Richard Hickox: Sir Arthur Sullivan Symphony 'Irish', BBC Philharmonic

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Sir Arthur Sullivan Symphony in E Major "Irish" (1863)
Conducted by Richard Hickox
with the BBC Philharmonic Orchestra.
Sullivan at age 16, studying at Leipzig
Sullivan at age 16, studying at Leipzig (Photo credit: Wikipedia)

I. Andante - Allegro Ma non Troppo - 00:00
II. Andante Espressivo - 13:24
III. Allegretto - Moderato - Tempo Primo - 20:42
IV. Allegro Vivace E Con Brio - 26:59

In his youth Arthur Sullivan was regarded as a prodigy. At the age of fifteen, while still a chorister in the Chapel Royal, he was awarded the first Mendelssohn Scholarship to attend the Royal Academy of Music, where his teachers included William Sterndale Bennett and John Goss. The scholarship was extended so that he could study at the Leipzig Conservatory; his graduation work, incidental music to Shakespeare's The Tempest (1861), was performed at the Crystal Palace with great success. Works of his twenties like the Symphony (1866), the masque Kenilworth (1864) and the overture In Memoriam (1866) marked him out as a composer of great potential. Together with his friend George Grove, he discovered in Vienna in 1867 the remaining incidental music to Rosamunde which had been lost for decades.

Sullivan was of partly Irish descent and his Symphony in E (later known as 'Irish' ) originated during a holiday in Northern Ireland when he was 21. He recounted the moment of its conception in a letter to his mother: 'the other night as I was jolting home... through wind and rain in an open jaunting-car, the whole first movement of a symphony came into my head with a real Irish flavour about it - b
esides scraps of other movements.'

Richard Hickox
Richard Hickox (Photo credit: Wikipedia)
Symphonies by Englishmen were rarities in the middle of the nineteenth century, especially by a young composer. Sullivan needed strong advocates to secure a performance and in the singer Jenny Lind (the so-called Swedish Nightingale) he found one. Her persuasion led August Manns to conduct the work at the Crystal Palace on 10 March 1866, when it was warmly received. A further performance the following month under the auspices of the Musical Society of London conducted by Alfred Mellon was a triumph, with applause after every movement and an ovation for Sullivan at the end.

Mendelssohn and Schubert are obvious influences on the work, but what is also abundantly evident is the freshness of Sullivan's melodic gifts as well as his technical fluency. The first movement opens with a slow introduction, beginning with a unison brass fanfare, which is answered serenely by a rising sequence of chords on the strings. The musicologist, the late Percy Young, noted the resemblance of the latter to the opening of the Cymbeline overture by Cipriani Potter (1792-1871), a composer, pianist and conductor active in London in the first half of the nineteeenth century. A lithe and wistful theme in E minor played by the first violins launches the Allegro ; this and the fanfare from the introduction feature prominently in the exposition and development sections, as well as the second main theme which has an ardent quality to its curved elegance. Sullivan's conclusion to the movement is particularly effective as he conjures a relentless momentum to bring it full circle with a final emphatic appearance of the fanfare.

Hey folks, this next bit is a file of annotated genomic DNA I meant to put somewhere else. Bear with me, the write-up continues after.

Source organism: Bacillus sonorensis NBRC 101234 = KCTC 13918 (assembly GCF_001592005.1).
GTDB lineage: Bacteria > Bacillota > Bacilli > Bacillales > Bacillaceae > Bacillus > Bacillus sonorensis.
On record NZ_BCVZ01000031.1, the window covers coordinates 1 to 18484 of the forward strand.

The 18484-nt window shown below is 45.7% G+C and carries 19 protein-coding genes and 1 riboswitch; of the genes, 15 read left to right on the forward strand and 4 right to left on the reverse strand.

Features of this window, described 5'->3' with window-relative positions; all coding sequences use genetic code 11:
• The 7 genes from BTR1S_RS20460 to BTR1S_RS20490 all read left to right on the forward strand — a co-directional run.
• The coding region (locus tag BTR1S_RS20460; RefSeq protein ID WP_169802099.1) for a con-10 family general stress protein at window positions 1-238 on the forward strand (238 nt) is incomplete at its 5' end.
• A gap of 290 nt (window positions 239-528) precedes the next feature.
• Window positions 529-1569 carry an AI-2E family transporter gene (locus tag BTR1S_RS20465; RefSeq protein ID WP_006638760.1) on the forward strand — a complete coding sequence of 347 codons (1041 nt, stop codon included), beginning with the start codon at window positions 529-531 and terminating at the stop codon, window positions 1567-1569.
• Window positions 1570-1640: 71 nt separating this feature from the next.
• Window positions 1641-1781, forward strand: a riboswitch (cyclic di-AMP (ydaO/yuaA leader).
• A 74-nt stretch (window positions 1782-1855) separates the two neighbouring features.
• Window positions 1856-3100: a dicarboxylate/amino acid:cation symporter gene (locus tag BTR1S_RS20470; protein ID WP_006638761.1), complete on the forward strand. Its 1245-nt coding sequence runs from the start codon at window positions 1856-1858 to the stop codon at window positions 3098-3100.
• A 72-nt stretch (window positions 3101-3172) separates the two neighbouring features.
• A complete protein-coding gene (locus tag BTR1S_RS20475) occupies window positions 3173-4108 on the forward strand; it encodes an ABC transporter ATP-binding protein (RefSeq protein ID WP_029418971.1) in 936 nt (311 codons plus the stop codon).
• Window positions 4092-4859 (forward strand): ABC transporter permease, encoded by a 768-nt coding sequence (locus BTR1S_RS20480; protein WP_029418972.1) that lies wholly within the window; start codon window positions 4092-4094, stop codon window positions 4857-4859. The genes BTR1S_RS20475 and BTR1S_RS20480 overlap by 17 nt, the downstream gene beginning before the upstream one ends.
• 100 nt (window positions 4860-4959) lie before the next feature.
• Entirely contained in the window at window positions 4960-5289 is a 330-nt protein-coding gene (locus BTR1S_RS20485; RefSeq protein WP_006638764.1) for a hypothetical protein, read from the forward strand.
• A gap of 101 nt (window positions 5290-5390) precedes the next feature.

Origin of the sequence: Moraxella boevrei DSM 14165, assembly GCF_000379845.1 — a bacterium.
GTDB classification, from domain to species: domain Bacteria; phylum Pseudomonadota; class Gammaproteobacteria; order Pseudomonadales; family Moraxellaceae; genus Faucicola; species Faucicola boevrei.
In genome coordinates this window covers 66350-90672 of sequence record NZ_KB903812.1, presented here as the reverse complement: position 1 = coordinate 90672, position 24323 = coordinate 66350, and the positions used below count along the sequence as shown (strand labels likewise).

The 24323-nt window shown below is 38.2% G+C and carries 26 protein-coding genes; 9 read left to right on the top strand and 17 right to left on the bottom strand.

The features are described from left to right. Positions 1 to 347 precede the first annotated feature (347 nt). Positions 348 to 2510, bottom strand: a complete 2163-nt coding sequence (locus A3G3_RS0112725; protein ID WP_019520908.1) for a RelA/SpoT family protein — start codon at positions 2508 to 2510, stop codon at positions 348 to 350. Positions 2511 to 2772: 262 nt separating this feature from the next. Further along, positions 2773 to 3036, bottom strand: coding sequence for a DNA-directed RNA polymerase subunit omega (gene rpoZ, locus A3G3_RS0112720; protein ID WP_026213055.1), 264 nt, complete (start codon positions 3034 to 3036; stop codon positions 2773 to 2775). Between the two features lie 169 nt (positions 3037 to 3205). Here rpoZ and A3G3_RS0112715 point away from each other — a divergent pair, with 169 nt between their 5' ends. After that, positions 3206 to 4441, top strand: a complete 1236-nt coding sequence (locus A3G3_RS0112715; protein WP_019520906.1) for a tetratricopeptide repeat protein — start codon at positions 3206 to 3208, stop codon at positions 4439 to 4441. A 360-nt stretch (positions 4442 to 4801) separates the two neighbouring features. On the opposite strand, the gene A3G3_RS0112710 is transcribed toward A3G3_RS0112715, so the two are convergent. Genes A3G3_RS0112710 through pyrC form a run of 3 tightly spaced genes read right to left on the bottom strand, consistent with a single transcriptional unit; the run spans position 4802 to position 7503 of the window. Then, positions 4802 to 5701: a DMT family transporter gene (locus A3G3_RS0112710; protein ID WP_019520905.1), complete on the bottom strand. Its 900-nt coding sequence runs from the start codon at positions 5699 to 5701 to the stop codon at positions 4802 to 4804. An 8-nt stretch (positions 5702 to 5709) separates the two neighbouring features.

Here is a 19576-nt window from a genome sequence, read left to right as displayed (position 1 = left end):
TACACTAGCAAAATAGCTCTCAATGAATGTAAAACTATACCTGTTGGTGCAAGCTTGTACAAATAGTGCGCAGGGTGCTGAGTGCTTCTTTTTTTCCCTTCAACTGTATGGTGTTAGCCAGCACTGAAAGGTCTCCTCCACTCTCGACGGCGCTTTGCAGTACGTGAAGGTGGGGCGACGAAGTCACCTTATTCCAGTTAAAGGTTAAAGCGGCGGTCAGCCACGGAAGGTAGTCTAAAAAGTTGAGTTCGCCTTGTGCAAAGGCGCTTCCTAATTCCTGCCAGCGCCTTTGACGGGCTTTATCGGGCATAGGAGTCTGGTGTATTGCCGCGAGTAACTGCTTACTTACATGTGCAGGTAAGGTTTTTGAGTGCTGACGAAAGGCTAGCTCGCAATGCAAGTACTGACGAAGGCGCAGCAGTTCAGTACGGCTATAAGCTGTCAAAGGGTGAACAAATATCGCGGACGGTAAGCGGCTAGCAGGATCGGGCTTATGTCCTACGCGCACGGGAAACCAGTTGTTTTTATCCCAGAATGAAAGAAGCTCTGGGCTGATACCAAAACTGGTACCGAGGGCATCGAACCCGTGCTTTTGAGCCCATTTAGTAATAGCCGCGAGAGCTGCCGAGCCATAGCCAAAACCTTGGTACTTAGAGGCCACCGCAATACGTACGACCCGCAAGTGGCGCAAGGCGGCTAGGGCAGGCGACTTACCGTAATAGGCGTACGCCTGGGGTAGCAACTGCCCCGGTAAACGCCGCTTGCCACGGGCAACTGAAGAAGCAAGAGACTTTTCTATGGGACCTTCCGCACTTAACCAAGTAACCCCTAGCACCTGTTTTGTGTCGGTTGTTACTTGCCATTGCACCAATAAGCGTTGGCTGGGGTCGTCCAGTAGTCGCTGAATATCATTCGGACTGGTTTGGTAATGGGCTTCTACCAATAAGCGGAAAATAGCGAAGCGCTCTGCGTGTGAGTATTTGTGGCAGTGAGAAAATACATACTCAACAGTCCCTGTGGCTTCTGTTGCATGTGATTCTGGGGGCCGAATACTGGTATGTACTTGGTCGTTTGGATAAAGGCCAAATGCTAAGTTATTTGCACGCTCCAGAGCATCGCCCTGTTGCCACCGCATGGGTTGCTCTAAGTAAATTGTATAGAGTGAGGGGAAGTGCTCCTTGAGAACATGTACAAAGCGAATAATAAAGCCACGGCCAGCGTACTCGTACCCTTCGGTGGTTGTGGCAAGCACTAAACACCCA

The main theme of the Andante espressivo, heard initially on the horns, is relaxed, with a warm romantic lyricism. As the music slips between major and minor keys Schubert is called to mind. Both here and in the third movement Sullivan's natural flair for woodwind writing is apparent, as exemplified in the oboe melody, accompanied by delicate pizzicatos, that opens the scherzo in an inspired and original manner. It leads to a perky folksong-like tune with a distinct Irish flavour that Sullivan subsequently turns into a stately march. A short pastoral-like trio with muted strings provides an attractive foil to the scherzo.

High spirits characterise the opening of the finale. It is contrasted by a gentler rising theme ending with a cadence riven with Schubertian sadness. Later, a melody, first heard on the oboe, is combined in deft counterpoint with an overtly rhythmic theme in the first violins. Such a device was to become a hallmark of the composer in the double choruses of his operettas. Overall it is little wonder that the critic of The Times wrote of this remarkable youthful achievement that it was 'the best musical work, if judged only by the largeness of its form and the number of beautiful thoughts it contains, for a long time produced by an English composer.'